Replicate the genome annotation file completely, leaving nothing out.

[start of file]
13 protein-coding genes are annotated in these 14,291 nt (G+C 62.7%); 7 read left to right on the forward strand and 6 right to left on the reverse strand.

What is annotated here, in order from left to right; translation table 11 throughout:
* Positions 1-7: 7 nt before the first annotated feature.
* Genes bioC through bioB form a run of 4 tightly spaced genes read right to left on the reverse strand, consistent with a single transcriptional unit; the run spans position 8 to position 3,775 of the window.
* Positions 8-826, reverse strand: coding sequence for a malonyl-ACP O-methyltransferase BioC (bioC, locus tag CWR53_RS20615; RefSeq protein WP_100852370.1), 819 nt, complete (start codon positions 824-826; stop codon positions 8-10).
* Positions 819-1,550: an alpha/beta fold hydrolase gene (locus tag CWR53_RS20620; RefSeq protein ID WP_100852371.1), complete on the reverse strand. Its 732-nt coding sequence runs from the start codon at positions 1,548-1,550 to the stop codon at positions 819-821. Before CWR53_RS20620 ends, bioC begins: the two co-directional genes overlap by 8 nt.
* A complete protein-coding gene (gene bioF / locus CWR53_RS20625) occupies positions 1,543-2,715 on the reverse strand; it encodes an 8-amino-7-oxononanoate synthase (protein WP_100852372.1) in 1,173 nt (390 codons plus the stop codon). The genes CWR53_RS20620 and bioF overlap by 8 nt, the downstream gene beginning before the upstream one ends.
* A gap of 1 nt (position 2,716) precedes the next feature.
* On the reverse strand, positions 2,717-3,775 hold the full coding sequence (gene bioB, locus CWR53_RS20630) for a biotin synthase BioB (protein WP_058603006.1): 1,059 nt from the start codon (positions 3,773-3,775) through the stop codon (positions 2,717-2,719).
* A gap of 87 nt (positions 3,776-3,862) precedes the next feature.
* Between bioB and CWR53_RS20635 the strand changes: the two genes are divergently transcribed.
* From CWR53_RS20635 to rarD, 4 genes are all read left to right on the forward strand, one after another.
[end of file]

13 protein-coding genes are annotated in these 14,291 nt (G+C 62.7%); 7 read left to right on the forward strand and 6 right to left on the reverse strand.

What is annotated here, in order from left to right; translation table 11 throughout:
* Positions 1-7: 7 nt before the first annotated feature.
* Genes bioC through bioB form a run of 4 tightly spaced genes read right to left on the reverse strand, consistent with a single transcriptional unit; the run spans position 8 to position 3,775 of the window.
* Positions 8-826, reverse strand: coding sequence for a malonyl-ACP O-methyltransferase BioC (bioC, locus tag CWR53_RS20615; RefSeq protein WP_100852370.1), 819 nt, complete (start codon positions 824-826; stop codon positions 8-10).
* Positions 819-1,550: an alpha/beta fold hydrolase gene (locus tag CWR53_RS20620; RefSeq protein ID WP_100852371.1), complete on the reverse strand. Its 732-nt coding sequence runs from the start codon at positions 1,548-1,550 to the stop codon at positions 819-821. Before CWR53_RS20620 ends, bioC begins: the two co-directional genes overlap by 8 nt.
* A complete protein-coding gene (gene bioF / locus CWR53_RS20625) occupies positions 1,543-2,715 on the reverse strand; it encodes an 8-amino-7-oxononanoate synthase (protein WP_100852372.1) in 1,173 nt (390 codons plus the stop codon). The genes CWR53_RS20620 and bioF overlap by 8 nt, the downstream gene beginning before the upstream one ends.
* A gap of 1 nt (position 2,716) precedes the next feature.
* On the reverse strand, positions 2,717-3,775 hold the full coding sequence (gene bioB, locus CWR53_RS20630) for a biotin synthase BioB (protein WP_058603006.1): 1,059 nt from the start codon (positions 3,773-3,775) through the stop codon (positions 2,717-2,719).
* A gap of 87 nt (positions 3,776-3,862) precedes the next feature.
* Between bioB and CWR53_RS20635 the strand changes: the two genes are divergently transcribed.
* From CWR53_RS20635 to rarD, 4 genes are all read left to right on the forward strand, one after another.